Lyle Rose, who farms about 15 acres southeast of East Grand Forks, has built a reputation for corn on the cob for which people are willing to wait.
Every summer about this time, customers at the East Grand Forks Hugo’s store ask for Lyle Rose’s corn by name, said Rick Hogan, recently retired director of produce education for the Hugo’s grocery store chain.
“We put product out and people would ask, ‘Is this Lyle Rose’s corn?’ ” said Hogan, who worked for Hugo’s for almost 46 years. “Many people wouldn’t even buy corn until Lyle’s was ready. That’s loyalty at its best.”
The mutually beneficial relationship between Hugo’s and Rose goes back quite a few years -- for good reason.
“He wouldn’t sell to us anything until it was the highest quality,” Hogan said.
Earlier this week, Rose was loading bags of corn earmarked for the 32nd Avenue South in Grand Forks and the East Grand Forks locations, but he supplies corn for all Hugo’s stores in both cities.
Rose’s corn is also in demand for corn feeds, which double as fundraisers, including the events held regularly at the American Legion, VFW, Eagles and Sons of Norway.
“And we just finished up with a corn feed put on by the Lions at Alvarado -- that’s their big fundraiser for the year,” he said.
Rose grows 12 varieties of corn.
“We’re finishing up on two varieties right now,” he said, surveying his crop. “Every three days we switch variety. Each variety has a different day-length when they mature.”
He’s found that early-maturing varieties “are not good,” he said.
As one who sells wholesale to stores, Rose said: “The easiest thing is to grow it; the hardest thing is to sell it.”
Even so, he’s built a lasting relationship with Hugo’s that’s based on his ability to provide “consistent quality and supply (corn) for a long time,” he said.
He relies on a cadre of high school- and college-age students to hand-pick and sort corn.
“I always tell them, ‘Don’t ever put a cob in the bag that you wouldn’t buy yourself.’ ”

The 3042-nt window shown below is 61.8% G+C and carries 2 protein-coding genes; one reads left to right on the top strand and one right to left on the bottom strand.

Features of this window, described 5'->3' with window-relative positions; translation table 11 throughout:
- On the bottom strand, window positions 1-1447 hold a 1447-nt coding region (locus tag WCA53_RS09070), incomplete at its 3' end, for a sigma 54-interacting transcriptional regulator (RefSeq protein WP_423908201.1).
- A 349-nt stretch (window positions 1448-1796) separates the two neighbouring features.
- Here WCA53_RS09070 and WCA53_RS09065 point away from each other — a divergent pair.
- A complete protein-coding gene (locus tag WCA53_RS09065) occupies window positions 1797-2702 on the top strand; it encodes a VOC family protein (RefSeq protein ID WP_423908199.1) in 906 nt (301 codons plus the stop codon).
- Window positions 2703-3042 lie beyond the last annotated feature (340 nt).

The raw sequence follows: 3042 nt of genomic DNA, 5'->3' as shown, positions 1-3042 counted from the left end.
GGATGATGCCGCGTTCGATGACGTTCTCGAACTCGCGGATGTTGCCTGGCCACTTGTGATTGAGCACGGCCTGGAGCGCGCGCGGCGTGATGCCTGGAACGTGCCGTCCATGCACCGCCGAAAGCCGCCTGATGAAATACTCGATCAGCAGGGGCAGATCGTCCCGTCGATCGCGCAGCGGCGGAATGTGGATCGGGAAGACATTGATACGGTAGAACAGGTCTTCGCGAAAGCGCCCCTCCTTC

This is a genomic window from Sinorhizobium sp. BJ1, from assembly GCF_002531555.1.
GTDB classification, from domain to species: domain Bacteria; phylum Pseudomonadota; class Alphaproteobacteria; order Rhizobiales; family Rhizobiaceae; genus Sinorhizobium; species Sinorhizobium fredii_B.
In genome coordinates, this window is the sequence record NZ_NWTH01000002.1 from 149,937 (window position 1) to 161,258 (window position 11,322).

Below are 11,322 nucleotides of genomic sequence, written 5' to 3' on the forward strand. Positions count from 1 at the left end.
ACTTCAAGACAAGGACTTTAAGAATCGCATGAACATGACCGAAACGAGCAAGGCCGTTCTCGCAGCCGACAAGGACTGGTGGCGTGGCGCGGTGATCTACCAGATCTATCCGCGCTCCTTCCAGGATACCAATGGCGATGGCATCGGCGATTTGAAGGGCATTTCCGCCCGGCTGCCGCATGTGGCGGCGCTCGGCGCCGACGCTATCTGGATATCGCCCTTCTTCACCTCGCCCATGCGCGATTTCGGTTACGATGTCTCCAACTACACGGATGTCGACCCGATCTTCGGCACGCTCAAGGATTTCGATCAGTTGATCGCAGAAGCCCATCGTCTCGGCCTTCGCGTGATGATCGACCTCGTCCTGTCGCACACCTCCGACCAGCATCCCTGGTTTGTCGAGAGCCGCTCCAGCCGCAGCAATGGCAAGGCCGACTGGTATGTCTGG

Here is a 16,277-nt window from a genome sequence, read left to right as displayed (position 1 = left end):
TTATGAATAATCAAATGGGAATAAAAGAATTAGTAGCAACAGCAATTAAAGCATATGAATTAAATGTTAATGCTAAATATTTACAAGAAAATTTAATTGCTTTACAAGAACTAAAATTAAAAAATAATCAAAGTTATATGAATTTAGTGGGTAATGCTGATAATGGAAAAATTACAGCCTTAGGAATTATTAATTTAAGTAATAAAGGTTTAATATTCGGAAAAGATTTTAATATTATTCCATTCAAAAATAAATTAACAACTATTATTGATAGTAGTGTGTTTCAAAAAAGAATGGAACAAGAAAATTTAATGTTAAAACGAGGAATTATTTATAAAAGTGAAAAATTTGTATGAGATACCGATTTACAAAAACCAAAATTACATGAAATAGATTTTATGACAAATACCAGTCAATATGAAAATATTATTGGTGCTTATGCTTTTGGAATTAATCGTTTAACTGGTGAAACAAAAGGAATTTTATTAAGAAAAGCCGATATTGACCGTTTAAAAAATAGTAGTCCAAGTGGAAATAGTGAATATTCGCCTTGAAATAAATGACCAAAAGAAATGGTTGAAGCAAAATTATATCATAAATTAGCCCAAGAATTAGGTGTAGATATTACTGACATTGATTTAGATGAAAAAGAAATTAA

Rose, who this year started the corn-picking operation on Aug. 5, said he gives the stores two or three days’ notice “so they can clear out shipped-in corn,” he said. “The last thing you want to do is sell them corn that’s not ready.”
He teaches his young co-workers, including two grandsons, to “grab the ear at the end, that’s how you can tell if the corn is ready to pick,” he said. “Or take a bite out of it; if it’s not sweet, we don’t pick it."
He complimented his helpers on their tenacity and reliability, he said.
“If they can’t make it, they find a replacement," he said.
The decision to pick or not is made daily.
“If we can get a tractor through the mud, we’re going to pick,” Rose said. “And it doesn’t faze them that it’s muddy out there.”
Years of experience
Rose, who grew up on a farm near Underwood, Minn., has been growing corn here since 1976, when he bought the 15-acre farm southeast of East Grand Forks.
“Once you’ve got dirt in your fingernails, it kind of grows on you,” he said. His corn production “helps to justify buying a few tractors.”
Rose started out supplying corn to Miller’s grocery store and later Albertson’s supermarket, both were fixtures in Grand Forks.
“I stayed with one store until I retired,” he said. That was in East Grand Forks.
Until retirement from teaching at Central Valley School at Buxton, N.D., he balanced the demands of teaching with growing corn for wholesale.